There was once a Jew named Itzik. He was a devout Jew who observed the 613 commandments. He attended shul devotedly and served on the committee that ran it. Itzik performed acts of lovingkindness to help the poor and the sick. He donated to create dowries for poor brides. He was a mensch in every respect.
Jewish free loan society of Dolne, Poland
(credit: Eilat Gordin Levitan – Dolne Page)
But Itzik was a relatively poor man and his capacity to do good was severely limited by his lack of wealth. So he began to think: “Wouldn’t it be wonderful if I would win the lottery! Just think of all the good deeds I could perform! I could replace the shul’s leaking roof, feed the sick and hungry, provide wedding feasts for poor newlyweds.”
So Itzik began perusing the newspaper each week to discover his name among the lucky winners. He didn’t win the first week. So he said to himself: “God didn’t want me to win this week. But for sure he understands the great good I can do with my winnings and he’ll make me a winner next week.” When next week’s winners were announced, he again was not among them. This time he addressed God directly: “Lord, please remember how my entire life is devoted to You and to doing good for my fellow man. Please heed my call and make me a winner.” When next week’s winners were announced again he wasn’t among them. This time Itzik was bereft and addressed God again: “Lord, I don’t understand why you haven’t answered my prayer. Don’t you understand how much good I can if you make me a winner? What on earth can I have done wrong to again be a loser?”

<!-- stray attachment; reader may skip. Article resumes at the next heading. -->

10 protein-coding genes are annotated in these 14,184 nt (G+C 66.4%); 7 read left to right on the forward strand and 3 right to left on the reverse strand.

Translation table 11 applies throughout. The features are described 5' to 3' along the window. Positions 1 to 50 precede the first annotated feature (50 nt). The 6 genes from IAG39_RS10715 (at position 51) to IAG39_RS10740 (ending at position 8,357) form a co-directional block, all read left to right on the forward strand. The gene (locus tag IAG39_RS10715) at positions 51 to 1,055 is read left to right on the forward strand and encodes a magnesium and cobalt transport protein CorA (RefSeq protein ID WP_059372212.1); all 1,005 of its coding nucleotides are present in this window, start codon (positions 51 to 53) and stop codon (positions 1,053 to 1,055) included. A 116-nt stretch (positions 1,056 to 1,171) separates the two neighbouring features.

A booming voice from heaven replied: “Itzik, BUY A TICKET!!”
Besides being humorous and entertaining, this story reveals a deep truth about Judaism and social justice. You can talk a good game when it comes to doing good. You can have the purest motives and the deepest convictions, but if you don’t “play” in the sense of doing actual good deeds then you’re doing a disservice. You must engage with the world to do real good.